Although “domestic terrorism” is defined in the Patriot Act of 2001, there is no specific federal crime covering acts of terrorism inside the U.S. that are not connected to al Qaeda, the Islamic State, other officially designated international terrorism groups or their sympathizers — even though the U.S. has said in recent years that white supremacist and militia groups are a top domestic terrorism threat.
Last year's mass shooting at a grocery store in Buffalo, New York, fit that category, said Javed Ali, an associate professor at the University of Michigan’s Gerald R. Ford School of Public Policy.
The 19-year-old white supremacist who shot and killed 10 Black people last May was the first person in New York state convicted of domestic terrorism motivated by hate; he also pleaded guilty to first-degree murder. The terrorism charge carries an automatic sentence of life in prison.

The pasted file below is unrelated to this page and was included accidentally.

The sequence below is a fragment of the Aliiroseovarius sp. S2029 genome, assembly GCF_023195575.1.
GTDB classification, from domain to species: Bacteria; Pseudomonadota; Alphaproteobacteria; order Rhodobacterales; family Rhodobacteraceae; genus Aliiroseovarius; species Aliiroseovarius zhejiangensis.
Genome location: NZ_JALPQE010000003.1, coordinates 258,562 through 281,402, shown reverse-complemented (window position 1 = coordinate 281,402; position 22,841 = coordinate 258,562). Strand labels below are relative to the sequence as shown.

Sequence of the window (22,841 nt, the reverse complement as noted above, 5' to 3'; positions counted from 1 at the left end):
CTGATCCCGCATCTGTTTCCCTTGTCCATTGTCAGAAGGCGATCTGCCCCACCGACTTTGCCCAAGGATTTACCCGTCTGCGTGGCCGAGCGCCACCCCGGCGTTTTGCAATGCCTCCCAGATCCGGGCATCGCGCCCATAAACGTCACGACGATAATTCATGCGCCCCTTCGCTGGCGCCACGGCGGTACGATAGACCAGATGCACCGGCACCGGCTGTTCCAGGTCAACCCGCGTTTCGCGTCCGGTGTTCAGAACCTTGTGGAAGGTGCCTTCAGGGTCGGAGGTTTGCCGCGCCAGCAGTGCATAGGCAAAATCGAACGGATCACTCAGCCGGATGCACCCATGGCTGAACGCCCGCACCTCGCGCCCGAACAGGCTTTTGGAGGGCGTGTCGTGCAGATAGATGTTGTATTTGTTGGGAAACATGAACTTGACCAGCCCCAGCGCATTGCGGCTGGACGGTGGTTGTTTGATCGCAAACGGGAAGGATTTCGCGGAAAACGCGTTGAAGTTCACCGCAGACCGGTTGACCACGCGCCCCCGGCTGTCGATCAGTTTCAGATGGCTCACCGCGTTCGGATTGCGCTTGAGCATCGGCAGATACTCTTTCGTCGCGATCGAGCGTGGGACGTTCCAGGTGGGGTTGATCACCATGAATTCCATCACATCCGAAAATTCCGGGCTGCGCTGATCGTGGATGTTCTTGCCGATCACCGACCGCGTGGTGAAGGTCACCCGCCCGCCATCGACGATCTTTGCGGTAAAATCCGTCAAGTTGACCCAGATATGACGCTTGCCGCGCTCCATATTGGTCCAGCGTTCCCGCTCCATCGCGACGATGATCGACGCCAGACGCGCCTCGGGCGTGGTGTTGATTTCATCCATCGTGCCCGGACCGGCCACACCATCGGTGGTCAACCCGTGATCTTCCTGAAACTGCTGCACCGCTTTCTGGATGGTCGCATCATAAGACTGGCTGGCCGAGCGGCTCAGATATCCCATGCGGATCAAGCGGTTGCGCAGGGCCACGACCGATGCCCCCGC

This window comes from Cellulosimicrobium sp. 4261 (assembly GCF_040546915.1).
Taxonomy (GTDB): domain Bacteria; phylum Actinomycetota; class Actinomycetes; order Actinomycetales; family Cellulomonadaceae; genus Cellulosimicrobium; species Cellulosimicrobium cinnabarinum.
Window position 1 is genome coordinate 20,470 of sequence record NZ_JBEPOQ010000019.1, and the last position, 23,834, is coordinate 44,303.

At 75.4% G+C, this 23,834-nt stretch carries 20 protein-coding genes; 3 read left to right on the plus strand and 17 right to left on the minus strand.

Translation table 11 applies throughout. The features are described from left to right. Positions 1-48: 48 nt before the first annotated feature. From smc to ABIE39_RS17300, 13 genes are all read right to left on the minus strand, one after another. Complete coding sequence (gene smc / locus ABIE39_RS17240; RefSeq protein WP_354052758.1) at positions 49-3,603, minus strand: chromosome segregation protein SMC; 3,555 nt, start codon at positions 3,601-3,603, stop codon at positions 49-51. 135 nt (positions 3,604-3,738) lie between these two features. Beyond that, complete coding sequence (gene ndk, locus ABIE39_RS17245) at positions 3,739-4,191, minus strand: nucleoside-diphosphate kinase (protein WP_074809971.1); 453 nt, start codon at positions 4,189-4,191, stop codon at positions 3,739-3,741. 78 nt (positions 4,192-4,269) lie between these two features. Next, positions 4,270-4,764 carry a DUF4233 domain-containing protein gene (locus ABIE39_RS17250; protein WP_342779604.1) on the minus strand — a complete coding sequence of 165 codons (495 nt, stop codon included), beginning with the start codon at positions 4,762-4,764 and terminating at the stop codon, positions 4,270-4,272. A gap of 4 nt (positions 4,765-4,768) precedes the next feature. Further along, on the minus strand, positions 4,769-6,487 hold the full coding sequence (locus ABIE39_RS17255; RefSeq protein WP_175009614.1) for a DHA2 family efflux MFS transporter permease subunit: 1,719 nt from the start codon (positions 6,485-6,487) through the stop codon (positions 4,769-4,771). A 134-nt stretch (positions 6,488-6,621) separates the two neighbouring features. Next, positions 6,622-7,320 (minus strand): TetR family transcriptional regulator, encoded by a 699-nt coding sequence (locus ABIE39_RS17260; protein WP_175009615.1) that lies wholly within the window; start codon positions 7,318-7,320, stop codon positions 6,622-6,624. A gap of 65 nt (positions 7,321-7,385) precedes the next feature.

But in a number of states, including Georgia, domestic terrorism laws include a wide variety of offenses outside those motivated by hate.
Because the Georgia statute “focuses on conduct that is intended to intimidate the government or to affect the government in any way,” Keenan, the law professor, said, it is “especially vulnerable to politicized use.”
Keenan said he believes attaching the domestic terrorism label to protesters could have “some really dangerous effects.”
“I don’t think it’s mostly protesters who are the biggest domestic terrorism threats. Domestic terrorism threats are coming from other places, and so to use this statute really publicly and prominently to try to squash this protest seems to me, kind of the politicized use of the law that a lot of people were worried about,” he said.
Keenan said that while he does not condone violence or attacks on law enforcement, he believes there are other ways to address those things under Georgia law that do not include a domestic terrorism charge.
“As someone who handled capital murder cases in Georgia, I can tell you Georgia law has a lot of ways to deal with violence against law enforcement or against anyone,” he said. “So this domestic terrorism statute is not necessary and it can lead to this politicized use that I think doesn’t do anybody any good.”